After the coldest winter in recent memory, plummeting temperatures along with high winds left many plants with cases of winter burn. There are three causes of winter burn: low soil moisture, freezing temperatures, and harsh wind. When these three factors are in place, plants lose water from their leaves faster then they can replace it (transpiration). With that being said, one can probably guess that massive plant damage took place over this past winter.
Knowing there was a high probability of winter burn this season, we strongly advise everyone to check their plants this spring for any damage. You begin by looking for any brown, yellow, or discoloration on the foliage. For a deeper look, scrape back the bark of the plant and see what color it is; if it is brown, then this is an indicator of damage. To take care of this, you will want to provide maintenance to your plants by pruning the deadwood out, in order to promote new. Don’t automatically assume the plant is dead if you see signs of winter burn. It is important to wait until the growing season to determine the plant’s life because this is when new buds emerge. If no new buds grow, then there is a good chance that the plant is dead. My best advice to anyone who is concerned about winter burn is to be patient and wait! Unfortunately, you will have to tolerate the look of a desiccated plant for a few months, but waiting will allow you to fully understand the condition of your plant.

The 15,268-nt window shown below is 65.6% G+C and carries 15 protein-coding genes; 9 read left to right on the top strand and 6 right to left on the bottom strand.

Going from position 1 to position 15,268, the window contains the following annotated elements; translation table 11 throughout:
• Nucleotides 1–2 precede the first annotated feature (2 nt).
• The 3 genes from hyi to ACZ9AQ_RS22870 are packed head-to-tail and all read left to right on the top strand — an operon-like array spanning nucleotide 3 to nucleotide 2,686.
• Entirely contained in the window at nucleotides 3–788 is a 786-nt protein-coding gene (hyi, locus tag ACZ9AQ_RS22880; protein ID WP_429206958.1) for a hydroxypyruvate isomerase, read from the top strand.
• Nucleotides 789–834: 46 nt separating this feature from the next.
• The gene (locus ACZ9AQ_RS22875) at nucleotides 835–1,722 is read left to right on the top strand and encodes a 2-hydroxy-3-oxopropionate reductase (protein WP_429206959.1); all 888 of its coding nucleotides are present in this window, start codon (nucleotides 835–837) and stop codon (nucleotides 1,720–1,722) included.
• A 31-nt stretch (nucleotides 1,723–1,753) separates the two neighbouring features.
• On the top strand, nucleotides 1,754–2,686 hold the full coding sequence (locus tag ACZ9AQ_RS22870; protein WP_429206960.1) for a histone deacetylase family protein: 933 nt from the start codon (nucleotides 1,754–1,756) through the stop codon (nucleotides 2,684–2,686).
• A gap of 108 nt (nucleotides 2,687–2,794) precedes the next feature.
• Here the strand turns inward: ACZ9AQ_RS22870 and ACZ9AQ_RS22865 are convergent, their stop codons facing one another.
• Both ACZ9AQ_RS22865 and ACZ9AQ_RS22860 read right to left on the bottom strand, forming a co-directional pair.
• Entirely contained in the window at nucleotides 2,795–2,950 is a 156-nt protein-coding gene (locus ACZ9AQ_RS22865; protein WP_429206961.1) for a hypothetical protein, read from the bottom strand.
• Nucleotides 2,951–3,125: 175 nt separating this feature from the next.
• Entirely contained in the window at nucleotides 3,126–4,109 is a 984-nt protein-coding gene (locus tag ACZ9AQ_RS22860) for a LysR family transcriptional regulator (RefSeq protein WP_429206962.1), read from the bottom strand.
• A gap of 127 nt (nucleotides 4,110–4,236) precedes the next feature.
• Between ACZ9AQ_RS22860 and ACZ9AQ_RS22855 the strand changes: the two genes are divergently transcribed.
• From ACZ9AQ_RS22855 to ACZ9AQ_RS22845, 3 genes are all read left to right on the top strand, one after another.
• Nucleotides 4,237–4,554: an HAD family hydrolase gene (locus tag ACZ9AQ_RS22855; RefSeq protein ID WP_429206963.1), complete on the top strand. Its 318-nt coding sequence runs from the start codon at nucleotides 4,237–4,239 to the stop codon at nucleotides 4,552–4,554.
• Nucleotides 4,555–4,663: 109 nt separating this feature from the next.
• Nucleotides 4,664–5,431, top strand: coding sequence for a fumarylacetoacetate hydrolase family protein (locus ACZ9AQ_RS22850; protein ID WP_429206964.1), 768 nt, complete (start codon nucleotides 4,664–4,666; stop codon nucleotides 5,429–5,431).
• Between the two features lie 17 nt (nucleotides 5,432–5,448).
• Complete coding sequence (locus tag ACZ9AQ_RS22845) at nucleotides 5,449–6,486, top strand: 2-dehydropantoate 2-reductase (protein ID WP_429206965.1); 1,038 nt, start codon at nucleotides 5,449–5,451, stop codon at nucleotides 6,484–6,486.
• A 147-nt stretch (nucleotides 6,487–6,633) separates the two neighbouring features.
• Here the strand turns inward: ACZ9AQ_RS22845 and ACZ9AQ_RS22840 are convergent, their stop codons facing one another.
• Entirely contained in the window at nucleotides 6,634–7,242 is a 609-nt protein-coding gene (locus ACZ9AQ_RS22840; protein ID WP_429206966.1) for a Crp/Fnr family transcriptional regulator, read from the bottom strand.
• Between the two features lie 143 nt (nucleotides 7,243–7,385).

Below are strategies to help prevent winter burn for next year:
1. Water adequately. Make sure to have 1 inch per week or saturation to the depth of 12 to 18 inches. Only water the plants if the ground is not frozen.
2. Use burlap covering to protect the plants from wind.
3. Mulch around the area of the plant so that the root zone is shielded. By doing this, you will help contain moisture for the roots to absorb.